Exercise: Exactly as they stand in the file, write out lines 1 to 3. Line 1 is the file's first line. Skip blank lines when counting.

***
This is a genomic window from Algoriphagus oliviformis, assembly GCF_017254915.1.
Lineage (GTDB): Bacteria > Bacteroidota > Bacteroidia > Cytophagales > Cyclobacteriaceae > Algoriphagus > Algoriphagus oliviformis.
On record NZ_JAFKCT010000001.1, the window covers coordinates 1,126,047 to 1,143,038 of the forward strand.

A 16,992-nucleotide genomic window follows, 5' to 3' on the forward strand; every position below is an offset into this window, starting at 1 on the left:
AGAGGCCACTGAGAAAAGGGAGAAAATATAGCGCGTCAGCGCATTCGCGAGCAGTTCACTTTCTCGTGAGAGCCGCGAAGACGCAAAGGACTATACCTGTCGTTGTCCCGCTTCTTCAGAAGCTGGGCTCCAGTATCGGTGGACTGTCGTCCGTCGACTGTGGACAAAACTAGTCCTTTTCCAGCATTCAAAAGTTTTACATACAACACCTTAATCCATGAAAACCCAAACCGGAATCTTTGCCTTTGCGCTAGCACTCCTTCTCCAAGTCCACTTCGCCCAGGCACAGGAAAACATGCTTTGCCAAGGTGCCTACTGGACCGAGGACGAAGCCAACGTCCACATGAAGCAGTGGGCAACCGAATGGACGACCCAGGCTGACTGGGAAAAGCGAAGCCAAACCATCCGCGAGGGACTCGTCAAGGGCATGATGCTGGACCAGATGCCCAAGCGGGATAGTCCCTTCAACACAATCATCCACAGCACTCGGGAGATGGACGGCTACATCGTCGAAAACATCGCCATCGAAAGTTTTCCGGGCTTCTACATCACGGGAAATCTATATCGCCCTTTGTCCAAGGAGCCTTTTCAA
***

This is a genomic window from Algoriphagus oliviformis, assembly GCF_017254915.1.
Lineage (GTDB): Bacteria > Bacteroidota > Bacteroidia > Cytophagales > Cyclobacteriaceae > Algoriphagus > Algoriphagus oliviformis.
On record NZ_JAFKCT010000001.1, the window covers coordinates 1,126,047 to 1,143,038 of the forward strand.